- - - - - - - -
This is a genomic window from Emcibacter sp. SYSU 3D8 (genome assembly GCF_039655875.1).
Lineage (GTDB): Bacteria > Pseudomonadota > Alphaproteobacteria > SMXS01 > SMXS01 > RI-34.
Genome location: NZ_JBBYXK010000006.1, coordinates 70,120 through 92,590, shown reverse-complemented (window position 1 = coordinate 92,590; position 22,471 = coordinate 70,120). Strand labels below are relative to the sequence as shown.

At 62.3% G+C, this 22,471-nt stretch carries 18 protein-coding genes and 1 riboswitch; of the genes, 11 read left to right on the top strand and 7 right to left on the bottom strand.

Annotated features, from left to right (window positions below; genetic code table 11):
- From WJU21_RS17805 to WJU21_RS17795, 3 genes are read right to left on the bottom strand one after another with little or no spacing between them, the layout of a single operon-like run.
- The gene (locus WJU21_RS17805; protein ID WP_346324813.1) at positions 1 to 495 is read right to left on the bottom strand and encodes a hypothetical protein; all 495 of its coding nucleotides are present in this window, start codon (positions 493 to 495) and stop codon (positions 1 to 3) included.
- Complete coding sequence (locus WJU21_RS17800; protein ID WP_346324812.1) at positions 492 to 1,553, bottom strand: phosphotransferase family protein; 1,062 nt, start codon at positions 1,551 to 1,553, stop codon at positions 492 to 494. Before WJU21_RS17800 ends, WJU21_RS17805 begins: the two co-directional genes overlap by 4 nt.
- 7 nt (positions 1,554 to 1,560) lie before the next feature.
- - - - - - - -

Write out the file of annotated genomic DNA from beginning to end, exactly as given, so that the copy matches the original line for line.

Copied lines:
This is a genomic window from Emcibacter sp. SYSU 3D8 (genome assembly GCF_039655875.1).
Lineage (GTDB): Bacteria > Pseudomonadota > Alphaproteobacteria > SMXS01 > SMXS01 > RI-34.
Genome location: NZ_JBBYXK010000006.1, coordinates 70,120 through 92,590, shown reverse-complemented (window position 1 = coordinate 92,590; position 22,471 = coordinate 70,120). Strand labels below are relative to the sequence as shown.

At 62.3% G+C, this 22,471-nt stretch carries 18 protein-coding genes and 1 riboswitch; of the genes, 11 read left to right on the top strand and 7 right to left on the bottom strand.

Annotated features, from left to right (window positions below; genetic code table 11):
- From WJU21_RS17805 to WJU21_RS17795, 3 genes are read right to left on the bottom strand one after another with little or no spacing between them, the layout of a single operon-like run.
- The gene (locus WJU21_RS17805; protein ID WP_346324813.1) at positions 1 to 495 is read right to left on the bottom strand and encodes a hypothetical protein; all 495 of its coding nucleotides are present in this window, start codon (positions 493 to 495) and stop codon (positions 1 to 3) included.
- Complete coding sequence (locus WJU21_RS17800; protein ID WP_346324812.1) at positions 492 to 1,553, bottom strand: phosphotransferase family protein; 1,062 nt, start codon at positions 1,551 to 1,553, stop codon at positions 492 to 494. Before WJU21_RS17800 ends, WJU21_RS17805 begins: the two co-directional genes overlap by 4 nt.
- 7 nt (positions 1,554 to 1,560) lie before the next feature.